Mike Ballantyne looked around the advertising agency where he was working at a top level and realised it was time for a serious change.

"Here you are on $120,000 a year and kids were coming in working for their bus fares and they were really talented. They were a lot fresher than I was at that point so it was quite frightening."

It was 2003 and the big spending brand ad campaigns were starting to wind down and the industry was being shaken up.

"I could see the writing on the wall with what was happening with the online space and I thought although agencies are very good at reinventing themselves they had a fairly rocky future ahead," Ballantyne says.


"My wife (Jen) and I had had a child and I had that pressure as well. For the first time in my life I felt I have to go to work to pay the mortgage."

So he took a leap of faith and with his late brother, Paul, founded an online travel company that started as a car rental site and then added motorhome rental and cruise booking channels and most recently an e-commerce search business under the Online Republic umbrella.

That move has just had a gigantic pay-day after a sales process codenamed "Project Gold".

Ballantyne had 47.5 per cent of what became Online Republic, which has just been sold for $85 million to Australian booking site Webjet.

"It's a very satisfying feeling but there's also a tinge of sadness that Paul's not here to enjoy it but I'm delighted for our other shareholders."

On Queen's Birthday Monday the other shareholder staff who hold seven share parcels between them also became seriously wealthy when listed company Webjet signed the deal.

Among the shareholders is a website builder originally from Moscow, a Slovenian programmer and an old family friend who became the company's accountant.

"When Paul and I were selling the dream to them we were blindly optimistic that something like this would happen one day - we had nothing and we were just selling the vision," he says.


Mike Ballantyne was working at Whybin\TBWA when he felt the need to get out of advertising, an industry that he says took itself way too seriously.

His wife Jen was working at Colenso and also looking for a change.

It's a very satisfying feeling but there's also a tinge of sadness that Paul's not here to enjoy it but I'm delighted for our shareholders.

"We were looking at something we could both jump out of the industry into. I started talking to Paul who was reselling Yellow Pages ads and had seen the migration in numerical terms into the online space."

Car rental was a spectacular example of that. Ads were drying up in print while digital channels were booming.

"He was an entrepreneurial guy. We were good mates with complimentary strengths and we settled on this idea of an online travel agency," he says.

But it got off to spluttering start.

With his design flair Ballantyne put together a website called Fetch (playing on the the idea of a dog retrieving deals) but got an external company to build the search engine. It didn't go well as customers had to go through a user-unfriendly two-step process to book.

"It was a very poor experience for the customer - it was really clumsy."
The brothers made another mistake when they paid $9000 to a search engine optimisation company that "promised the world" with ad words and online rankings.

"Three weeks later we were sitting on our hands wondering what was going on."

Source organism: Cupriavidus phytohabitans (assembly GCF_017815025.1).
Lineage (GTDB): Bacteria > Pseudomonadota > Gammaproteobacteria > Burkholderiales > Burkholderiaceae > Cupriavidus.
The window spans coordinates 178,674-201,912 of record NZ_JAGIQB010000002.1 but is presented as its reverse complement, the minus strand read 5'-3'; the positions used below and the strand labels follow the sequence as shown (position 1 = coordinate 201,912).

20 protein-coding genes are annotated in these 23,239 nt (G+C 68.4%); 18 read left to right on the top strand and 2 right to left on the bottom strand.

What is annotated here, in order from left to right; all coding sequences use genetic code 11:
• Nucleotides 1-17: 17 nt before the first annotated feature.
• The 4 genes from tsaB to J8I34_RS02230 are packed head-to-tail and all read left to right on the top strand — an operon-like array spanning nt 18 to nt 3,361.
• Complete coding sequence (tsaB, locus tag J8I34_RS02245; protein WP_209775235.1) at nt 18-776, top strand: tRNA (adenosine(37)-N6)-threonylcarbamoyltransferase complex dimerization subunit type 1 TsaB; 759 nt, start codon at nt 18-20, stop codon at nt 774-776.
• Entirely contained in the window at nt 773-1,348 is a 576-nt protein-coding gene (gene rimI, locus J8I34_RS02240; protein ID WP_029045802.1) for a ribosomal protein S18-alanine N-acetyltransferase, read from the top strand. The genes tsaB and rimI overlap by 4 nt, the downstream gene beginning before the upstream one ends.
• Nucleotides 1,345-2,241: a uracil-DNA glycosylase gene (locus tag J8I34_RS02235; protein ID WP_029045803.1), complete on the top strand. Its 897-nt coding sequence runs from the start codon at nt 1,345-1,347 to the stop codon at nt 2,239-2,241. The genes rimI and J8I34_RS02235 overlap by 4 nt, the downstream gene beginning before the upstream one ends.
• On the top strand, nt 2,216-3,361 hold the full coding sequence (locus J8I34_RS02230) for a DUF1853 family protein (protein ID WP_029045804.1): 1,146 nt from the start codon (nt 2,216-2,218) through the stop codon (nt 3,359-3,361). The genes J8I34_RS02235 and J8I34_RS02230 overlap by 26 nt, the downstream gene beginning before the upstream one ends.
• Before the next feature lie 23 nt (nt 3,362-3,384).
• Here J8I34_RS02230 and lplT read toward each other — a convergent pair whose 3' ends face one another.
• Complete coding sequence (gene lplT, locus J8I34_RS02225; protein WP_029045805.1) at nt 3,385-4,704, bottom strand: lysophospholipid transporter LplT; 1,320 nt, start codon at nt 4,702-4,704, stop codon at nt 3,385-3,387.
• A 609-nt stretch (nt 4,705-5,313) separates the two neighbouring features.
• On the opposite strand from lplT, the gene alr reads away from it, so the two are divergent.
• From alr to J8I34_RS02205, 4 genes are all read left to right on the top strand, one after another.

An inspired move changed that.

Online Republic founders Mike Ballantyne (L) and Paul Ballantyne at Leeds Castle in 2009.
Online Republic founders Mike Ballantyne (L) and Paul Ballantyne at Leeds Castle in 2009.

Online Republic has proudly described itself as "under the radar" in this country but in the limited media coverage it has got during the last 12 years, a $39.95 book has been a big part of it.

Mike Ballantyne bought the book 'Google Adwords for Dummies' and learned how it was done.

"We put up an adwords campaign and in 20 minutes - 'bam' the first booking - we just started getting the bookings coming."

There were plenty of hiccups after that but the company got considerable early momentum and insight from the book - whose author has contacted the lanky 46-year-old since the sale to congratulate him.

The brothers also took an early decision to get inhouse experts and lock most of them in with equity stakes in the business which has 90 per cent of its sales overseas.

"What we realised pretty quickly is the need to get away from the ad business where you have a number of different experts sitting around a table - the analogy is making a tv ad - the director will think this a stepping stone to making a film, creatives will be wondering about awards and clients wondering, 'Will this work?'"

In came Mark von Nagy who rebuilt the site to be more search engine friendly. All development shifted in house with the addition of talented programmers including Dmitry Ruban who built the original booking engine and Matej Drobnic who developed a website templating system.

It makes you who you are - you just know the most important things in life aren't things. It's people, it's love, it's health, you cherish what you've got.

What was then known as iMall, it became a growing player in car rental in New Zealand, entered the motorhome category, and then embarked on global expansion under Rohan Marx, adding supply and sites in over 100 countries around the world.

Next came cruises which gained "incredible traction" in a few months as the Australasian cruise market was starting to boom. Then most recently it added a search marketing agency run by ex-Googler Brad Guthrie.